Yash Chopra, SRK and Diwali

Image Courtesy: YRF Pvt Ltd

While the legal battle between YRF and ADF reaches a crescendo, here’s a look at how Diwali has been integral to both Yash Chopra (whose demise just weeks before the film’s release has added to the buzz surrounding JTHJ) and SRK (who thrives on the festival of lights).

JTHJ is Chopra’s and SRK’s third Diwali release together after Dil To Pagal Hai (1997) and Veer-Zaara (2004) which set multiple records at the box office. Meanwhile, SRK’s other Diwali releases (two of them with YRF) include Baazigar (1993), Dilwale Dulhania Le Jayenge (1995), Kuch Kuch Hota Hai (1998), Mohabbatein (2000), Don (2006), Om Shanti Om (2007) and Ra.One (2011). All these films have gone on to rewrite box office history and set benchmarks of various kinds. Without these Diwali successes, perhaps superstar SRK would never have been.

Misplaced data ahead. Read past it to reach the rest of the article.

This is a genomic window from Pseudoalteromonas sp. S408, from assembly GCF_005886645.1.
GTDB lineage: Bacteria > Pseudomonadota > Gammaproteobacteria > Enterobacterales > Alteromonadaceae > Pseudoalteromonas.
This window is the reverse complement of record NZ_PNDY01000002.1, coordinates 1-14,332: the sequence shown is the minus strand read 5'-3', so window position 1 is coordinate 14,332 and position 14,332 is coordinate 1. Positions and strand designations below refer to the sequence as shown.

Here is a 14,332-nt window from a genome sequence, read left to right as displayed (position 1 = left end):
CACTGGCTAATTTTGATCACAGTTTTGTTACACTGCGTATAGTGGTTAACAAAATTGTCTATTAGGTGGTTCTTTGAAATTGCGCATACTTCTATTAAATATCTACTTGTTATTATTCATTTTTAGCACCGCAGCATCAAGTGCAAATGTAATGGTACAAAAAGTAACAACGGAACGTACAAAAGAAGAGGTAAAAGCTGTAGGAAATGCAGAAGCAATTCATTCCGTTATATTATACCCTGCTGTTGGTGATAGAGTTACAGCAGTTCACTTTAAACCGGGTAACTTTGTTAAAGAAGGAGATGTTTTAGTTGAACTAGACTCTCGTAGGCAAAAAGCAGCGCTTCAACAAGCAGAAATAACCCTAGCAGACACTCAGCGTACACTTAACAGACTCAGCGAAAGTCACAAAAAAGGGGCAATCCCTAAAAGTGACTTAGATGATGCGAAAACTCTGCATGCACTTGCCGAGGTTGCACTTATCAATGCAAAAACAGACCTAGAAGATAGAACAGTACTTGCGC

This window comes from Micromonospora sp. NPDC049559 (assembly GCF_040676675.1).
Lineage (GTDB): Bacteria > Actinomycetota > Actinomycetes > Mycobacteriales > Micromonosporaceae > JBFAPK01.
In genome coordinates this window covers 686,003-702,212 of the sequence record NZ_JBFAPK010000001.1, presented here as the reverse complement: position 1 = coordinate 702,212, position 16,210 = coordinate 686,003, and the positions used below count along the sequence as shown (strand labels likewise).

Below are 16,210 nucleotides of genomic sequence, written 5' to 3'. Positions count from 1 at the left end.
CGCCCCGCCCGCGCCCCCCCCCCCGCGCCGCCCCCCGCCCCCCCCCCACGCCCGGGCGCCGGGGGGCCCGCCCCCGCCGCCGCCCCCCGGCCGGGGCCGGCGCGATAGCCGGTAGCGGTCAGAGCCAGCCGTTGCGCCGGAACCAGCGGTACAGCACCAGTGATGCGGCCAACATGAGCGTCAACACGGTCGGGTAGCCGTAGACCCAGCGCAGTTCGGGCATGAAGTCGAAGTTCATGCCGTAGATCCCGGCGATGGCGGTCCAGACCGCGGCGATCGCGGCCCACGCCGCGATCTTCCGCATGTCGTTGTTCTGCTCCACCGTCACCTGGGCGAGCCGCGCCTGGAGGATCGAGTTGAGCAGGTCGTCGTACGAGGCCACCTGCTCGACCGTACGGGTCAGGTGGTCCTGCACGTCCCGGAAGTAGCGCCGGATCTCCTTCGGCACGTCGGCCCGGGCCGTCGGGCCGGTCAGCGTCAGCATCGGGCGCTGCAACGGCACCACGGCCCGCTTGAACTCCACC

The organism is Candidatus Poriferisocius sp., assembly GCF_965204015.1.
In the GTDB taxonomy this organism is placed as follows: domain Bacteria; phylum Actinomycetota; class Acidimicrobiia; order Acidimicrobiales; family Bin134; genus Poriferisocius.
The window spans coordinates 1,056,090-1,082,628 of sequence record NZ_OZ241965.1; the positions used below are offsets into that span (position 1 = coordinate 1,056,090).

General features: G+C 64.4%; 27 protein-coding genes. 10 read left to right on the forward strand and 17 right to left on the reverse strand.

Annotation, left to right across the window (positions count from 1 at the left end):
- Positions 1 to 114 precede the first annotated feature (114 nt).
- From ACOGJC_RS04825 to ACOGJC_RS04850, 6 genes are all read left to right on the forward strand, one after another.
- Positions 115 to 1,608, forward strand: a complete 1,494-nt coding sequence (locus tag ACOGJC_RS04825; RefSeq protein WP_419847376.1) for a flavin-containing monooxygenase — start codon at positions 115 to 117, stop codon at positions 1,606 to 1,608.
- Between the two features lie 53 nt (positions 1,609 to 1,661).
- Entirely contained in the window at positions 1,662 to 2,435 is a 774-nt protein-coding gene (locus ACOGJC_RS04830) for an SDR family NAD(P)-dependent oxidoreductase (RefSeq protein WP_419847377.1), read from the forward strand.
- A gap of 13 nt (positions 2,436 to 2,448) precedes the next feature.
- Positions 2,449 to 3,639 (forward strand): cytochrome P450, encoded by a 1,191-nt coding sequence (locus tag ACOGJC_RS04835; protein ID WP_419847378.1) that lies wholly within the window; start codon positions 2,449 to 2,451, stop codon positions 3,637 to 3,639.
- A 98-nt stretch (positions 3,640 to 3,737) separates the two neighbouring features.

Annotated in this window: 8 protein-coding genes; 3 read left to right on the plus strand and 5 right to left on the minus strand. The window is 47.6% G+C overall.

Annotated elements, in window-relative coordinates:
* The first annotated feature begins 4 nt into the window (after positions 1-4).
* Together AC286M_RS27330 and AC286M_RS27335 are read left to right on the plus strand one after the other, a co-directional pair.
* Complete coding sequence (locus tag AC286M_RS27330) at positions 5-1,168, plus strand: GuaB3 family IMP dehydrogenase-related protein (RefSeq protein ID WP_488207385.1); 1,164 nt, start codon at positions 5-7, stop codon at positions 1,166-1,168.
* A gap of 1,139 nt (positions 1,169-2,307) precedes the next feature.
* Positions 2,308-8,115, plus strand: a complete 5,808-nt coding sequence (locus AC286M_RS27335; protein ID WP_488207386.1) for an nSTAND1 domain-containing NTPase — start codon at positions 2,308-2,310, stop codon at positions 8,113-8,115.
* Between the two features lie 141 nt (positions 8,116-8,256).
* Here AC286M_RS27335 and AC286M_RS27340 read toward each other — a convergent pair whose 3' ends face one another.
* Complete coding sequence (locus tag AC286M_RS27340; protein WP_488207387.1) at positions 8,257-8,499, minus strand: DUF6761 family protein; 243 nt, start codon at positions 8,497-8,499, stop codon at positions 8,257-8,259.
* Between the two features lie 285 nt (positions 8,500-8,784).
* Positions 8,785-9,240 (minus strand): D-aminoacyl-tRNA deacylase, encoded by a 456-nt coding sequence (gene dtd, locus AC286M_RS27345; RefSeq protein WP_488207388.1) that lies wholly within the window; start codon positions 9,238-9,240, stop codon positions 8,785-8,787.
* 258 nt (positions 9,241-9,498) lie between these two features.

Only time will tell whether JTHJ will be an addition to this illustrious list. But for Devgn, whose last year’s Diwali release Golmaal 3 rocked the box-office, there’s a lot of legal ‘golmaal’ likely to ensue.

On a sleepy afternoon about two weeks ago (October 2 to be precise), the chirpy social media world started talking about the ‘Ei Shomoy TVC which was uploaded on YouTube that very day. The music video brings together Bengal’s most popular bands (Fossils, Cactus, Chandrabindoo, Lakkhichhara, Mohiner Ghoraguli) and Anupam Roy, and creates a montage of Kolkata’s most famous sights and sounds (Maidan, Victoria Memorial, Hooghly river, Vidyasagar Setu, Tagore and football) with words like ‘Ei Shomoy Amar Shomoy’ (This time is my time) strewn in along with a great dose of  infectious youthful energy.